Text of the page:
Unless you’re a total noob, got hit by a ‘bolt’, or simply have ‘no-skin’, you’ve probably heard about the wildly successful computer game “Fortnite.” Like ‘football widows’ of old though, spouses who are married to “Fortnite” addicts are increasingly filing for divorce
Fortnite: Battle Royale is a bright multiplayer shooter game and is now one of the biggest online games ever. How big? Many people tune in just to watch others play on streaming sites like Twitch and YouTube.
The daily mobile revenues of Fortnite has reached $2 million, and the game has generated more than $1 billion from in-app purchases alone. Fortnite has taken its creator, Epic Games, to a valuation worth up to $8 billion.
Interestingly, CNBC is reporting that at least 200 couples in the United Kingdom filed for divorce in 2018 citing addiction to online survival game “Fortnite” and other online games as one of the reasons for their parting of ways.
The Heals: Florida No Fault Divorce
I’ve written about the no-fault concept before. The official term for divorce in Florida is “dissolution of marriage”, and you don’t need to prove some kind of fault as grounds for divorce. Florida abolished fault as a ground for divorce.
In Florida, either spouse can file for the dissolution of marriage. You must prove that a marriage exists, one party has been a Florida resident for six months before filing the petition, and the marriage is irretrievably broken.
However, fault may be considered under certain circumstances in the award of alimony, equitable distribution of marital assets and liabilities, and determination of parental responsibility.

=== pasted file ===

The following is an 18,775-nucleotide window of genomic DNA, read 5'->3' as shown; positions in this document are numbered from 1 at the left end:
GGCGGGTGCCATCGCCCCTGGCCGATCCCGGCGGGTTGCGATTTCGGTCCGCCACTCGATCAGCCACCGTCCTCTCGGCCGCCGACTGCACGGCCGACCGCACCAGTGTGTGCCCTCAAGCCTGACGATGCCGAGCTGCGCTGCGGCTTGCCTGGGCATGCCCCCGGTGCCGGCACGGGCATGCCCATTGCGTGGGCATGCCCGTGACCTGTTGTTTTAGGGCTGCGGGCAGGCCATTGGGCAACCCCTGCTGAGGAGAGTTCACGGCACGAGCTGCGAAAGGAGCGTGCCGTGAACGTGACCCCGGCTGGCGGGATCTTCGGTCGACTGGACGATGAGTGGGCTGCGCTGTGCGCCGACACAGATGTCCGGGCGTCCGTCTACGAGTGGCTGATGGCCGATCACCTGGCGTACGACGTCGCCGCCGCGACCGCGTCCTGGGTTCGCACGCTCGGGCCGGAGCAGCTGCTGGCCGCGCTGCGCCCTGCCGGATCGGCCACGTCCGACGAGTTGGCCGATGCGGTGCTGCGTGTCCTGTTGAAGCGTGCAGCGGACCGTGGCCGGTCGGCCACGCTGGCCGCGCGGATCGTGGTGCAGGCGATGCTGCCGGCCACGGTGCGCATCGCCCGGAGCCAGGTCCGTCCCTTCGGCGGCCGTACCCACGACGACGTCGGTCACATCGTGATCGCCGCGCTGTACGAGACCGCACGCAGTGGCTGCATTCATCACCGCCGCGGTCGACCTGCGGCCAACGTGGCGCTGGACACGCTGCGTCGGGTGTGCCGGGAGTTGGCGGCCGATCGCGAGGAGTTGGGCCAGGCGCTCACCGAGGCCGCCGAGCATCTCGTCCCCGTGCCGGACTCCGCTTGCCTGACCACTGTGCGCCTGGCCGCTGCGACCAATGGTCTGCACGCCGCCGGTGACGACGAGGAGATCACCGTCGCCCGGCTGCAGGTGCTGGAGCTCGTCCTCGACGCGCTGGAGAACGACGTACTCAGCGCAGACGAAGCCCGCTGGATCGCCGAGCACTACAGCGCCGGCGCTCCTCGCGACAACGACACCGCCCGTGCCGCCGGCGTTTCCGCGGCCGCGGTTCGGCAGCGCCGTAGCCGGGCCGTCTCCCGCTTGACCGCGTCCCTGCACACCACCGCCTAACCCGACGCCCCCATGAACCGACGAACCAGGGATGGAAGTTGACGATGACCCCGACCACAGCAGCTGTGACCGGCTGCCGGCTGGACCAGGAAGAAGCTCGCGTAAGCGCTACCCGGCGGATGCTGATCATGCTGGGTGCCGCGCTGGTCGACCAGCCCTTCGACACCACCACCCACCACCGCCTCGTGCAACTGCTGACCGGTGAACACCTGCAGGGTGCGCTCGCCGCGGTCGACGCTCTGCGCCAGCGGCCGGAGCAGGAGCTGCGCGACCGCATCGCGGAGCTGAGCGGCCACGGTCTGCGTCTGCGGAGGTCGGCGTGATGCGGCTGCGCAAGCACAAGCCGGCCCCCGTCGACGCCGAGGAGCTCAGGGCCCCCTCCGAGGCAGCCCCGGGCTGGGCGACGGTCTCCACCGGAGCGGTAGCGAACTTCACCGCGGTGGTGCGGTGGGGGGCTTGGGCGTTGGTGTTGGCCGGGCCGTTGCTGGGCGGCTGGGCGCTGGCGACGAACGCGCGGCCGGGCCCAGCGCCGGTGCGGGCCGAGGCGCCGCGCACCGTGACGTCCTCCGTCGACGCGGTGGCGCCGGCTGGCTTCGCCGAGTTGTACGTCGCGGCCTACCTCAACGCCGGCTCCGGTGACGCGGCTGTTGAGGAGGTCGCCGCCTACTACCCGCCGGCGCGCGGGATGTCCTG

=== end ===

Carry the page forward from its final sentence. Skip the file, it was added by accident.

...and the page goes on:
The 200 U.K. couples who cited “Fortnite” and other online games when they filed divorce petitions with Divorce Online still only represented a small fraction of the total number of divorce proceedings this year.
“These numbers equate to roughly 5% of the 4,665 petitions we have handled since the beginning of the year and as one of the largest filers of divorce petitions in the UK, is a pretty good indicator”
In June, the World Health Organization officially recognized “gaming disorder” as a mental health condition afflicting gamer who are lacking in control over their own gaming habits for periods of months at a time.
In these cases, the WHO says, there is “increasing priority given to gaming over other activities to the extent that gaming takes precedence over other interests and daily activities, and continuation or escalation of gaming despite the occurrence of negative consequences.”
Roughly one-third of “Fortnite” players average between six and 10 hours of playing the game per week. That’s about average for video games overall (6.5 hours per week, according to another survey), but more than 38 percent of respondents said that they play “Fortnite” more than 11 hours per week.
Of course, “Fortnite” isn’t only being blamed for disintegrating relationships. The game has also been blamed for anything from “extremely tired” students to violent behavior in children.
The CNBC article is here.